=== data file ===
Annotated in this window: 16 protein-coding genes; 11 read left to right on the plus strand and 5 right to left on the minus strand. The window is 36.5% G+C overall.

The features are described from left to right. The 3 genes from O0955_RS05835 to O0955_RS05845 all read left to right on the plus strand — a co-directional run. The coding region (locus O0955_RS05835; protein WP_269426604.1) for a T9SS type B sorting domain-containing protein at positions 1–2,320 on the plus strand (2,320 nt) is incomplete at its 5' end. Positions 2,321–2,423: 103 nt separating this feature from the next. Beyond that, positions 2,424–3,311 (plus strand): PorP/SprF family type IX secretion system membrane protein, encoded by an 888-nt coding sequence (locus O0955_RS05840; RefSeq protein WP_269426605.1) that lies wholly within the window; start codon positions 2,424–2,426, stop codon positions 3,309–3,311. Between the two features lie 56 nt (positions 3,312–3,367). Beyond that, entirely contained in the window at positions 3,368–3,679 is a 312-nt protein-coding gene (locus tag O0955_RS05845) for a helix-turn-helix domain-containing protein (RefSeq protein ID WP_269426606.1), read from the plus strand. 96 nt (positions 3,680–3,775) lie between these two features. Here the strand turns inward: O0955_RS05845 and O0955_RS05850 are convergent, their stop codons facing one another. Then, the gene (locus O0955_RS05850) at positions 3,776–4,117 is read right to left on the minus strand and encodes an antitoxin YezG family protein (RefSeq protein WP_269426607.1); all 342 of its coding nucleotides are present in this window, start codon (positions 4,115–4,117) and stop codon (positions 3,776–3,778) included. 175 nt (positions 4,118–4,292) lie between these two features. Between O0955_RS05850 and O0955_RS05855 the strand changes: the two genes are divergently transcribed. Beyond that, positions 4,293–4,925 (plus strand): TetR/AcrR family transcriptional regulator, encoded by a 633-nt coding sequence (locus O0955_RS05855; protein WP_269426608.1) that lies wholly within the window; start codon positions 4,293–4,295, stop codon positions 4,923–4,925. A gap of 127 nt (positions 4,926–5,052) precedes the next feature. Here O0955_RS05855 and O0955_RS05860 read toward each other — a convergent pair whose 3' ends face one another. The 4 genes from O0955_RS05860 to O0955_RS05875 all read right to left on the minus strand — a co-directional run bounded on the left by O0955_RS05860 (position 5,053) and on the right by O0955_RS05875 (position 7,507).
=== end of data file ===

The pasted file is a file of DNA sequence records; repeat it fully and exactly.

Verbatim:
Annotated in this window: 16 protein-coding genes; 11 read left to right on the plus strand and 5 right to left on the minus strand. The window is 36.5% G+C overall.

The features are described from left to right. The 3 genes from O0955_RS05835 to O0955_RS05845 all read left to right on the plus strand — a co-directional run. The coding region (locus O0955_RS05835; protein WP_269426604.1) for a T9SS type B sorting domain-containing protein at positions 1–2,320 on the plus strand (2,320 nt) is incomplete at its 5' end. Positions 2,321–2,423: 103 nt separating this feature from the next. Beyond that, positions 2,424–3,311 (plus strand): PorP/SprF family type IX secretion system membrane protein, encoded by an 888-nt coding sequence (locus O0955_RS05840; RefSeq protein WP_269426605.1) that lies wholly within the window; start codon positions 2,424–2,426, stop codon positions 3,309–3,311. Between the two features lie 56 nt (positions 3,312–3,367). Beyond that, entirely contained in the window at positions 3,368–3,679 is a 312-nt protein-coding gene (locus tag O0955_RS05845) for a helix-turn-helix domain-containing protein (RefSeq protein ID WP_269426606.1), read from the plus strand. 96 nt (positions 3,680–3,775) lie between these two features. Here the strand turns inward: O0955_RS05845 and O0955_RS05850 are convergent, their stop codons facing one another. Then, the gene (locus O0955_RS05850) at positions 3,776–4,117 is read right to left on the minus strand and encodes an antitoxin YezG family protein (RefSeq protein WP_269426607.1); all 342 of its coding nucleotides are present in this window, start codon (positions 4,115–4,117) and stop codon (positions 3,776–3,778) included. 175 nt (positions 4,118–4,292) lie between these two features. Between O0955_RS05850 and O0955_RS05855 the strand changes: the two genes are divergently transcribed. Beyond that, positions 4,293–4,925 (plus strand): TetR/AcrR family transcriptional regulator, encoded by a 633-nt coding sequence (locus O0955_RS05855; protein WP_269426608.1) that lies wholly within the window; start codon positions 4,293–4,295, stop codon positions 4,923–4,925. A gap of 127 nt (positions 4,926–5,052) precedes the next feature. Here O0955_RS05855 and O0955_RS05860 read toward each other — a convergent pair whose 3' ends face one another. The 4 genes from O0955_RS05860 to O0955_RS05875 all read right to left on the minus strand — a co-directional run bounded on the left by O0955_RS05860 (position 5,053) and on the right by O0955_RS05875 (position 7,507).